Tag Archives: Bryan High School

New Agriculture Program Aimed at Youth

April 12, 2017 by
Photography by Shannon Smith

People are increasingly moving away from farms and into suburban areas and cities, but a need for farming still exists. USDA Deputy Undersecretary Ann Bartuska and Rep. Don Bacon toured the Omaha Home for Boys’ Cooper Memorial Farm April 12 in support of a new urban agriculture program in Nebraska.

The program comes from a partnership between the Nebraska College of Technical Agriculture, University of Nebraska-Lincoln Extension, and Omaha Home for Boys. Their initiative is driven by a need to produce and market local, healthy food, address food deserts in Omaha, and encourage entrepreneurship and sustainable economic development.

USDA Deputy Undersecretary Ann Bartuska speaks with guests about urban agricultural initiatives throughout the country.

Leaders of the organizations joined together for the tour in anticipation of what the partnership will hold. Students in an urban agriculture program from Omaha Bryan High School were in attendance as well, representing the future of agriculture and urban farming.

“This urban agriculture concept is important because, as we consolidate off the farms into the cities, there’s still a demand for agriculture jobs out there, and we need to put people in touch with this vital industry that’s so important to our country,” Bacon says.

Bartuska notes that 80 percent of Americans reside in urban areas.

Rep. Don Bacon gets a chance to interact with a calf alongside the high school students.

While this number alone is astounding, Ron Rosati Ph.D., Dean of the Nebraska College of Technical Agriculture, shares that the world population is predicted to increase from its 7 billion today to 9 billion by 2050. This expected increase, according to Rosati, is going to require a 70 percent increase in food production—which is why it is important to get young people involved, considering that their generation will need to tackle the task of providing for an increasingly urbanized population.

The students of Bryan High, who boast the largest Future Farmers of America chapter in the state, toured the farm, where they learned more about how the facility operates.

According to student Abril Serrato, the FFA students have access to a hydroponic AgroBox, where they grow tomatoes, lettuce, jalapeños, and more without soil. In the future, Bryan High hopes to start an aquaponics system—which takes the waste from farmed fish and other aquatic animals to supply nutrients for plants grown in water. They also received a grant for a greenhouse.

Bacon refers to agriculture as “a national resource and national treasure that we’ve got to protect,” and stressed the importance of teaching youth about the importance of the field.

A guest of honor, Bacon speaks to the crowd about the importance of the urban agriculture movement in Nebraska. Bacon serves on the House Agriculture Committee, with assignment on the Biotechnology, Horticulture, and Research Sub-committee.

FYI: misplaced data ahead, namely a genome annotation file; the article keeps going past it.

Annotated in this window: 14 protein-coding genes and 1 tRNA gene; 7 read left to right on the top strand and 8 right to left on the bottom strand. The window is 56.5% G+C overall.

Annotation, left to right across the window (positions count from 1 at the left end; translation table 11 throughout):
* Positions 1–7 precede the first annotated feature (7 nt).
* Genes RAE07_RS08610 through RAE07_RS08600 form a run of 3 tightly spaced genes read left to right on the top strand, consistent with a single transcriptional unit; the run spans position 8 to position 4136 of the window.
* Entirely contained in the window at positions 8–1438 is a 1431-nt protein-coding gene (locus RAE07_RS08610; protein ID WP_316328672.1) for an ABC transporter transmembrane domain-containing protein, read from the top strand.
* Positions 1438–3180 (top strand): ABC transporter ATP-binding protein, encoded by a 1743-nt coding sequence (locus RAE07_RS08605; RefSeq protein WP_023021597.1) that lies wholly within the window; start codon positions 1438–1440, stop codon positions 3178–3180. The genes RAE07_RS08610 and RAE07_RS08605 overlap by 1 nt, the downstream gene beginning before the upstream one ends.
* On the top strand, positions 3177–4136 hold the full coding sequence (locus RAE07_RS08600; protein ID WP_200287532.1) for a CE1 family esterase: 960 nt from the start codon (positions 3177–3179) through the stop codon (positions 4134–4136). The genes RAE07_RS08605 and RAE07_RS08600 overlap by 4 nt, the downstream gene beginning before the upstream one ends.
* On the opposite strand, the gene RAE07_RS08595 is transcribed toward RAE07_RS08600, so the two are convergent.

Poetic Healing

June 1, 2016 by
Photography by Bill Sitzmann

The poet Longfellow famously wrote, “Into each life some rain must fall.” By that logic, Omaha poet Traci Schacht has survived a series of torrential downpours.

At age 12, Schacht’s mentally ill mother left her negligent father, forcing Schacht to care for herself. That same year, she would turn her first trick and enter her first foster home.

“It was an easy way to make money, but I was too young to know what it all meant,” she says. “To me, it just meant food—chicken versus corn flakes. The cops picked me up and that’s when ‘home’ changed from home to group homes to foster homes.”

Though they’ve since reconciled, Schacht vividly recalls being rejected by her mother, who swiftly remarried and took in her siblings but told a troubled 13-year-old Schacht that she wasn’t welcome.

“My family didn’t want me. That’s when I changed, stopped caring, became violent,” says Schacht, who also escalated her experimentation with drugs. “I so badly wanted my mom to rescue me, to come hug me, tell me everything would be okay. I was so scared and alone.”

TraciSchacht1She was headed to lockup when Boys Town accepted her, moving Schacht in a better direction. After graduating she attended Nebraska Wesleyan, earning a theater degree.   

Next, Schacht moved around a lot—Chicago, Houston, San Francisco—but the places she’s been emotionally and intellectually are the most compelling parts of her story. For example, she traveled vast distances politically, from serving as V.P. of the college Young Republicans in Nebraska to fighting against the death penalty with “a bunch of Marxists” in San Francisco.

In 2007, back in Omaha, the storm continued. Schacht survived a horrible car wreck that crushed her legs, arm, and part of her neck. Her legs were saved but she had trouble walking. In 2010, Schacht requested and received a right leg below-knee amputation, hoping to resume some favorite activities like kayaking as a result. After a subsequent total knee replacement went wrong and infection set in, the leg was amputated above-knee.